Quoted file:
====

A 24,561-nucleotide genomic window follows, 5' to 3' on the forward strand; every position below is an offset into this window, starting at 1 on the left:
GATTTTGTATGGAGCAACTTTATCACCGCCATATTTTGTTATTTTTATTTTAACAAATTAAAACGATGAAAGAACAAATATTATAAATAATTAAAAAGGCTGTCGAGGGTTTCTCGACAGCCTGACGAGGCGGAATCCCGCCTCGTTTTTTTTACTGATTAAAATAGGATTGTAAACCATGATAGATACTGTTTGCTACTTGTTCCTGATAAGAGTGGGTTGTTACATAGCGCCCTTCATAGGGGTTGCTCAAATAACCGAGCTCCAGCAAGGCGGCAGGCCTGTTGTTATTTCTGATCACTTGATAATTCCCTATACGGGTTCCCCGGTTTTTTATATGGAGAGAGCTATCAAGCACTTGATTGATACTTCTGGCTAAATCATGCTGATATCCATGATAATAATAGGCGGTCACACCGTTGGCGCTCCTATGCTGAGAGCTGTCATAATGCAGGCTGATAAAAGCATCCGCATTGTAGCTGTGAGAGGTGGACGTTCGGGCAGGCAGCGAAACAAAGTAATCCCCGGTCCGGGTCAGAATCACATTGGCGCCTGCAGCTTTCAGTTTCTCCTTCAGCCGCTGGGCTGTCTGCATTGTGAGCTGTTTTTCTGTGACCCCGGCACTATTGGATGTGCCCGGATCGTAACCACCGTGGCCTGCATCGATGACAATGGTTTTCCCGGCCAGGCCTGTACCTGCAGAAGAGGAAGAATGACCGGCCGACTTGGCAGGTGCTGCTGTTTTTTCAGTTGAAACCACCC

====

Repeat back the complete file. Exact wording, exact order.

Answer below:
A 24,561-nucleotide genomic window follows, 5' to 3' on the forward strand; every position below is an offset into this window, starting at 1 on the left:
GATTTTGTATGGAGCAACTTTATCACCGCCATATTTTGTTATTTTTATTTTAACAAATTAAAACGATGAAAGAACAAATATTATAAATAATTAAAAAGGCTGTCGAGGGTTTCTCGACAGCCTGACGAGGCGGAATCCCGCCTCGTTTTTTTTACTGATTAAAATAGGATTGTAAACCATGATAGATACTGTTTGCTACTTGTTCCTGATAAGAGTGGGTTGTTACATAGCGCCCTTCATAGGGGTTGCTCAAATAACCGAGCTCCAGCAAGGCGGCAGGCCTGTTGTTATTTCTGATCACTTGATAATTCCCTATACGGGTTCCCCGGTTTTTTATATGGAGAGAGCTATCAAGCACTTGATTGATACTTCTGGCTAAATCATGCTGATATCCATGATAATAATAGGCGGTCACACCGTTGGCGCTCCTATGCTGAGAGCTGTCATAATGCAGGCTGATAAAAGCATCCGCATTGTAGCTGTGAGAGGTGGACGTTCGGGCAGGCAGCGAAACAAAGTAATCCCCGGTCCGGGTCAGAATCACATTGGCGCCTGCAGCTTTCAGTTTCTCCTTCAGCCGCTGGGCTGTCTGCATTGTGAGCTGTTTTTCTGTGACCCCGGCACTATTGGATGTGCCCGGATCGTAACCACCGTGGCCTGCATCGATGACAATGGTTTTCCCGGCCAGGCCTGTACCTGCAGAAGAGGAAGAATGACCGGCCGACTTGGCAGGTGCTGCTGTTTTTTCAGTTGAAACCACCC